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While John Hasnas, Associate Professor of Business at Georgetown University, accepts that corporate moral agency might be feasible theoretically, he argued that it only has practical significance as a means of authorising the punishment of corporations as collective entities and he concluded that this is not desirable.
Corporate moral agency is not necessary to punish individual wrongdoers within an organisation, to require an organisation to make restitution for the wrongdoing of its employees, to subject an organisation to administrative regulation, or to criticise an organisation. In his view, it is impossible to punish a corporation; the punishment inevitably passes through to consumers, employees and shareholders.
To illustrate the unjustness of this approach, Hasnas points out that the Nazis operated on this principle in occupied France during the Second World War, by punishing innocent members of communities where sabotage was occurring to deter acts of resistance. In response, various participants pointed out that these parties might not be so innocent or should have engaged in sufficient due diligence so as to avoid being in the situation where they are punished for corporate misconduct e.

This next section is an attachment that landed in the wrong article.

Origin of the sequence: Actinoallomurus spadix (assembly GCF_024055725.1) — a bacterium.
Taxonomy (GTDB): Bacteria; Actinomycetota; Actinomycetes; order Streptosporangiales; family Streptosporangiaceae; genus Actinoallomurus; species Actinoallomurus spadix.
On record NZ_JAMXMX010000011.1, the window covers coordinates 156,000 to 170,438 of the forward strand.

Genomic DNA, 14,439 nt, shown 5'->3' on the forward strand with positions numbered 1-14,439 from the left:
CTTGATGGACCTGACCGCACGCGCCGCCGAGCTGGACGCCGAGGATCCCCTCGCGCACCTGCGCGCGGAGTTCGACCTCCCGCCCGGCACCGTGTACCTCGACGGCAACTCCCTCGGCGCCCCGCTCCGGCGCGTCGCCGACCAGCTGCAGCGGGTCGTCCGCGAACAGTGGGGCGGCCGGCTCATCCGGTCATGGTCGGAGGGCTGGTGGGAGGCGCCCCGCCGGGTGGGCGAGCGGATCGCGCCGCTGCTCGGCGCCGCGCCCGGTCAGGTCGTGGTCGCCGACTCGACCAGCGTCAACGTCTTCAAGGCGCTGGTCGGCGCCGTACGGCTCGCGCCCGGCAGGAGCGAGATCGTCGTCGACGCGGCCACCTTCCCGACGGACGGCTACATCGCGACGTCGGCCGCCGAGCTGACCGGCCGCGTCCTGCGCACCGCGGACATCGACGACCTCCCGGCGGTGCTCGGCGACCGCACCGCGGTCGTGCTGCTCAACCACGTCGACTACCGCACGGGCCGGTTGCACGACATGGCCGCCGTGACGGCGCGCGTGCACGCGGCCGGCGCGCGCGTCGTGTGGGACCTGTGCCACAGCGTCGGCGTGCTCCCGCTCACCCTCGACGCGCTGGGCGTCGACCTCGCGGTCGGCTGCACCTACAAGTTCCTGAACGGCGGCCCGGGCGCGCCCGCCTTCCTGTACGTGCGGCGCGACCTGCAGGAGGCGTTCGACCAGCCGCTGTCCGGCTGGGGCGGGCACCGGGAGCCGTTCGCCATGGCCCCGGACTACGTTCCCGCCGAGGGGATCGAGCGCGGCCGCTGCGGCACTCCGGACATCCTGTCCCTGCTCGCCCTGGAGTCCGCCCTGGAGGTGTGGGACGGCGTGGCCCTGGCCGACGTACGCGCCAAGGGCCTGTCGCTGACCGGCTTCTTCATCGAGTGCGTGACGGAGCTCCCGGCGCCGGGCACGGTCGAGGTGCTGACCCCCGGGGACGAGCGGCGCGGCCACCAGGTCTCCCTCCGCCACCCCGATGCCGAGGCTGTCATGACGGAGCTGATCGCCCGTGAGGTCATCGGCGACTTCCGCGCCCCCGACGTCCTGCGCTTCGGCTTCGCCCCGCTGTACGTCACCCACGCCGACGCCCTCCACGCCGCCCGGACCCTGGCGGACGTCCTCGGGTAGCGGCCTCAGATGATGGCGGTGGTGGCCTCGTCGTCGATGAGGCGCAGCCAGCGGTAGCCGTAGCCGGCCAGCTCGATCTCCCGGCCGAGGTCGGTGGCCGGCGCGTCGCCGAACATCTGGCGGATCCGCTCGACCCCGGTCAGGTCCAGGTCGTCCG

Amy Sepinwall, Assistant Professor, Department of Legal Studies and Business Ethics at The Wharton School, University of Pennsylvania, contended that a capacity for emotion is necessary for knowing the difference between right and wrong, thus arguing that corporations are not persons. However, she then asserted that corporate personhood is a red herring and not necessary or sufficient for attention to the corporate rights or moral responsibility of firms; in her view, these are normative and political questions instead. In a similar vein, Kendy Hess, Assistant Professor of Ethics at Holy Cross, observed that the philosophical debate does not have to be resolved to address the important problems of corporate moral responsibility.